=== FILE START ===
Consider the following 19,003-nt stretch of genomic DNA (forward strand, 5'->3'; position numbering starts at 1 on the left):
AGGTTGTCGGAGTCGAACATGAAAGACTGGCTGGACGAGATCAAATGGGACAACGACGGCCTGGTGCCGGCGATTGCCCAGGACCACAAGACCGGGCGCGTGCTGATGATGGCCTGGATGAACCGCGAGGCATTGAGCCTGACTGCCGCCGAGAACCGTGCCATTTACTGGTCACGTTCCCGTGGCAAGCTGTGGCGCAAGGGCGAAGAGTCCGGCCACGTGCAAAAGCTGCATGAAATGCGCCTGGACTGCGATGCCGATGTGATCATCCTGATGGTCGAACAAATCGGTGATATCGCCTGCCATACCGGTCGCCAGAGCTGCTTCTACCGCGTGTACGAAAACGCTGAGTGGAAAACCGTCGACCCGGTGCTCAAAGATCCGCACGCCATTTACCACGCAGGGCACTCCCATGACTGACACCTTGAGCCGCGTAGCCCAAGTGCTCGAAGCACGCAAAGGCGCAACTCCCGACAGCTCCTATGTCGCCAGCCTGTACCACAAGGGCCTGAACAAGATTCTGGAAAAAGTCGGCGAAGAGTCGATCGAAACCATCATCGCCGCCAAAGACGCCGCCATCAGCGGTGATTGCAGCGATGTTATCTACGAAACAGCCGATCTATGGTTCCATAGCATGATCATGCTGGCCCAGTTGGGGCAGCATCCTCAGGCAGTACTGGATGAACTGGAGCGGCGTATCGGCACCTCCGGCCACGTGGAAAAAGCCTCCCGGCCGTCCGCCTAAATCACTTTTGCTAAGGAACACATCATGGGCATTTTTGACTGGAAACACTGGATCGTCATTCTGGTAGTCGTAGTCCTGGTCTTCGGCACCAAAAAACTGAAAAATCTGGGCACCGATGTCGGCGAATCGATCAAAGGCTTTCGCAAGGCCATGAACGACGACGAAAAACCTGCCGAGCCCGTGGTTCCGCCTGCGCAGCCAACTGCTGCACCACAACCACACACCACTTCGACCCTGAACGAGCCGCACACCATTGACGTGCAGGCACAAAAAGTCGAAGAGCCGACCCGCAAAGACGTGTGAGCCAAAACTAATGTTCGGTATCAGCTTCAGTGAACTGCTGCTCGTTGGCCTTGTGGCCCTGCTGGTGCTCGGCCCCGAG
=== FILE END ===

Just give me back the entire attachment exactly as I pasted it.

Consider the following 19,003-nt stretch of genomic DNA (forward strand, 5'->3'; position numbering starts at 1 on the left):
AGGTTGTCGGAGTCGAACATGAAAGACTGGCTGGACGAGATCAAATGGGACAACGACGGCCTGGTGCCGGCGATTGCCCAGGACCACAAGACCGGGCGCGTGCTGATGATGGCCTGGATGAACCGCGAGGCATTGAGCCTGACTGCCGCCGAGAACCGTGCCATTTACTGGTCACGTTCCCGTGGCAAGCTGTGGCGCAAGGGCGAAGAGTCCGGCCACGTGCAAAAGCTGCATGAAATGCGCCTGGACTGCGATGCCGATGTGATCATCCTGATGGTCGAACAAATCGGTGATATCGCCTGCCATACCGGTCGCCAGAGCTGCTTCTACCGCGTGTACGAAAACGCTGAGTGGAAAACCGTCGACCCGGTGCTCAAAGATCCGCACGCCATTTACCACGCAGGGCACTCCCATGACTGACACCTTGAGCCGCGTAGCCCAAGTGCTCGAAGCACGCAAAGGCGCAACTCCCGACAGCTCCTATGTCGCCAGCCTGTACCACAAGGGCCTGAACAAGATTCTGGAAAAAGTCGGCGAAGAGTCGATCGAAACCATCATCGCCGCCAAAGACGCCGCCATCAGCGGTGATTGCAGCGATGTTATCTACGAAACAGCCGATCTATGGTTCCATAGCATGATCATGCTGGCCCAGTTGGGGCAGCATCCTCAGGCAGTACTGGATGAACTGGAGCGGCGTATCGGCACCTCCGGCCACGTGGAAAAAGCCTCCCGGCCGTCCGCCTAAATCACTTTTGCTAAGGAACACATCATGGGCATTTTTGACTGGAAACACTGGATCGTCATTCTGGTAGTCGTAGTCCTGGTCTTCGGCACCAAAAAACTGAAAAATCTGGGCACCGATGTCGGCGAATCGATCAAAGGCTTTCGCAAGGCCATGAACGACGACGAAAAACCTGCCGAGCCCGTGGTTCCGCCTGCGCAGCCAACTGCTGCACCACAACCACACACCACTTCGACCCTGAACGAGCCGCACACCATTGACGTGCAGGCACAAAAAGTCGAAGAGCCGACCCGCAAAGACGTGTGAGCCAAAACTAATGTTCGGTATCAGCTTCAGTGAACTGCTGCTCGTTGGCCTTGTGGCCCTGCTGGTGCTCGGCCCCGAG